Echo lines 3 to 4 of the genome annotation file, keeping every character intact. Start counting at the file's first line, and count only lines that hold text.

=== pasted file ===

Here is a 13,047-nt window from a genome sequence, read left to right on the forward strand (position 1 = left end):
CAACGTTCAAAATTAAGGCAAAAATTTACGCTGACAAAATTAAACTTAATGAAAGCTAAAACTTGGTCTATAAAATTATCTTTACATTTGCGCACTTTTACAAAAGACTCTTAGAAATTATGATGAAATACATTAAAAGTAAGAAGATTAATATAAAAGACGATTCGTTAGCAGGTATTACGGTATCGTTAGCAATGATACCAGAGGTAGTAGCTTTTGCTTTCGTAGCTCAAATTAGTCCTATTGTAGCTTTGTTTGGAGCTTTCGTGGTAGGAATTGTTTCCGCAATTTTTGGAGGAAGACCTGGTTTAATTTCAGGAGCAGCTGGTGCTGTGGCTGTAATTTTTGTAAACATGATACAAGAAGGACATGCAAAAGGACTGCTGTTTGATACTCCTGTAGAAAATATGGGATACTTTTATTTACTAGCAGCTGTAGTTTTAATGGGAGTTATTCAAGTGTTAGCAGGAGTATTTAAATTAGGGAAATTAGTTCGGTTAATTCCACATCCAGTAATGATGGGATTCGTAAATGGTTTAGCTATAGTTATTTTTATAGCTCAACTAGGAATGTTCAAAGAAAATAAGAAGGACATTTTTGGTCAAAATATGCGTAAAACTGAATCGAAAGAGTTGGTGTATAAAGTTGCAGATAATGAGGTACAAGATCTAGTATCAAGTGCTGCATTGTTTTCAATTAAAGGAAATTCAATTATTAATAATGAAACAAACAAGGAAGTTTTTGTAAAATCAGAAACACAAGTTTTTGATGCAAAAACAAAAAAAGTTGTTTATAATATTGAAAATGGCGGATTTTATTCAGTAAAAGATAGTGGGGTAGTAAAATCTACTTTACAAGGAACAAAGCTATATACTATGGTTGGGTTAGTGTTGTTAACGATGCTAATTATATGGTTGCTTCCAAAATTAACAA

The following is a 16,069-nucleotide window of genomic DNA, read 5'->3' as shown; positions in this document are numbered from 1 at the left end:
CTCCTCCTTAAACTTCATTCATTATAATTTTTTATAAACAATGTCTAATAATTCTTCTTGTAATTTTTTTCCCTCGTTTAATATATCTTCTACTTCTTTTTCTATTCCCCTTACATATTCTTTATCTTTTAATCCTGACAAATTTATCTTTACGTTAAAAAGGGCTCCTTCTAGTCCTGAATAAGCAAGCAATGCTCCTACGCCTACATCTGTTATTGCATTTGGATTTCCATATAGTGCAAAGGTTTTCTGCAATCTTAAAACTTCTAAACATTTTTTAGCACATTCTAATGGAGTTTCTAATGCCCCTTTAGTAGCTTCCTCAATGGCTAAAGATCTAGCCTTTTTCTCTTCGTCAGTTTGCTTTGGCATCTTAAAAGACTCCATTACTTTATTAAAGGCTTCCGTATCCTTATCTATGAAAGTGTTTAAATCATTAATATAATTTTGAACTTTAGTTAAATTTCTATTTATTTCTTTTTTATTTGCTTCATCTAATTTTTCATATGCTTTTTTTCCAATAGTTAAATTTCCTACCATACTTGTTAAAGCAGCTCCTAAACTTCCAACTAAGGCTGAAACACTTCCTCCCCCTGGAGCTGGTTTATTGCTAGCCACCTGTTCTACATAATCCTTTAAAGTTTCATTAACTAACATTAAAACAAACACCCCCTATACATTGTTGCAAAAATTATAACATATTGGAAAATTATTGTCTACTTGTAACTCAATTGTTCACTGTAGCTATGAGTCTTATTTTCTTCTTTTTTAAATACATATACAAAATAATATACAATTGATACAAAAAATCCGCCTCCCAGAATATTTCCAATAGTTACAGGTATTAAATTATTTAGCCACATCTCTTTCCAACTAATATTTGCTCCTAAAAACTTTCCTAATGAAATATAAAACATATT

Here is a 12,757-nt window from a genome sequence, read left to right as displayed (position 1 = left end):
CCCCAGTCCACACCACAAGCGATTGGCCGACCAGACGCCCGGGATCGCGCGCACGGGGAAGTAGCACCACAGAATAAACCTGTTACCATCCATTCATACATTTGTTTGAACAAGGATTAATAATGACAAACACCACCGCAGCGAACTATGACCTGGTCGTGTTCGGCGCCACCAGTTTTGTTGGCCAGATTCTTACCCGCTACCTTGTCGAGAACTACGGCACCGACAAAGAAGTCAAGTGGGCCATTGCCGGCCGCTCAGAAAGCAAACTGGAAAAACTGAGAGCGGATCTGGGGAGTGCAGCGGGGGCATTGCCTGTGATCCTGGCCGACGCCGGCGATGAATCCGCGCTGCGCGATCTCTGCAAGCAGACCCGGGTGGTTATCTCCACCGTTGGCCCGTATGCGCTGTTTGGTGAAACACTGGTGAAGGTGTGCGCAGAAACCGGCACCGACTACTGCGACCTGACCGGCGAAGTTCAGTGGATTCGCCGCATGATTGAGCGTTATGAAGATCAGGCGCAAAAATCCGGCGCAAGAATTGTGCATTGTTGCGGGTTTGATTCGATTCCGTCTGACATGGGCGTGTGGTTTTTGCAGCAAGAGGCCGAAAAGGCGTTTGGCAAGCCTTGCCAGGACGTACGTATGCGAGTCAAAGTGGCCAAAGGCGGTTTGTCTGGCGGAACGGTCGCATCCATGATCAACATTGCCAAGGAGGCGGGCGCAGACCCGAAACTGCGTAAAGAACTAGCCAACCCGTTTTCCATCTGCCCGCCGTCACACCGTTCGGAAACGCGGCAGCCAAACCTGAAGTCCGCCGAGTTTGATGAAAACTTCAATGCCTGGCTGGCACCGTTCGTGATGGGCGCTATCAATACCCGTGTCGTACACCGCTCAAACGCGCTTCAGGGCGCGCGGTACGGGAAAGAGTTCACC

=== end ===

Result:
The following is a 16,069-nucleotide window of genomic DNA, read 5'->3' as shown; positions in this document are numbered from 1 at the left end:
CTCCTCCTTAAACTTCATTCATTATAATTTTTTATAAACAATGTCTAATAATTCTTCTTGTAATTTTTTTCCCTCGTTTAATATATCTTCTACTTCTTTTTCTATTCCCCTTACATATTCTTTATCTTTTAATCCTGACAAATTTATCTTTACGTTAAAAAGGGCTCCTTCTAGTCCTGAATAAGCAAGCAATGCTCCTACGCCTACATCTGTTATTGCATTTGGATTTCCATATAGTGCAAAGGTTTTCTGCAATCTTAAAACTTCTAAACATTTTTTAGCACATTCTAATGGAGTTTCTAATGCCCCTTTAGTAGCTTCCTCAATGGCTAAAGATCTAGCCTTTTTCTCTTCGTCAGTTTGCTTTGGCATCTTAAAAGACTCCATTACTTTATTAAAGGCTTCCGTATCCTTATCTATGAAAGTGTTTAAATCATTAATATAATTTTGAACTTTAGTTAAATTTCTATTTATTTCTTTTTTATTTGCTTCATCTAATTTTTCATATGCTTTTTTTCCAATAGTTAAATTTCCTACCATACTTGTTAAAGCAGCTCCTAAACTTCCAACTAAGGCTGAAACACTTCCTCCCCCTGGAGCTGGTTTATTGCTAGCCACCTGTTCTACATAATCCTTTAAAGTTTCATTAACTAACATTAAAACAAACACCCCCTATACATTGTTGCAAAAATTATAACATATTGGAAAATTATTGTCTACTTGTAACTCAATTGTTCACTGTAGCTATGAGTCTTATTTTCTTCTTTTTTAAATACATATACAAAATAATATACAATTGATACAAAAAATCCGCCTCCCAGAATATTTCCAATAGTTACAGGTATTAAATTATTTAGCCACATCTCTTTCCAACTAATATTTGCTCCTAAAAACTTTCCTAATGAAATATAAAACATATT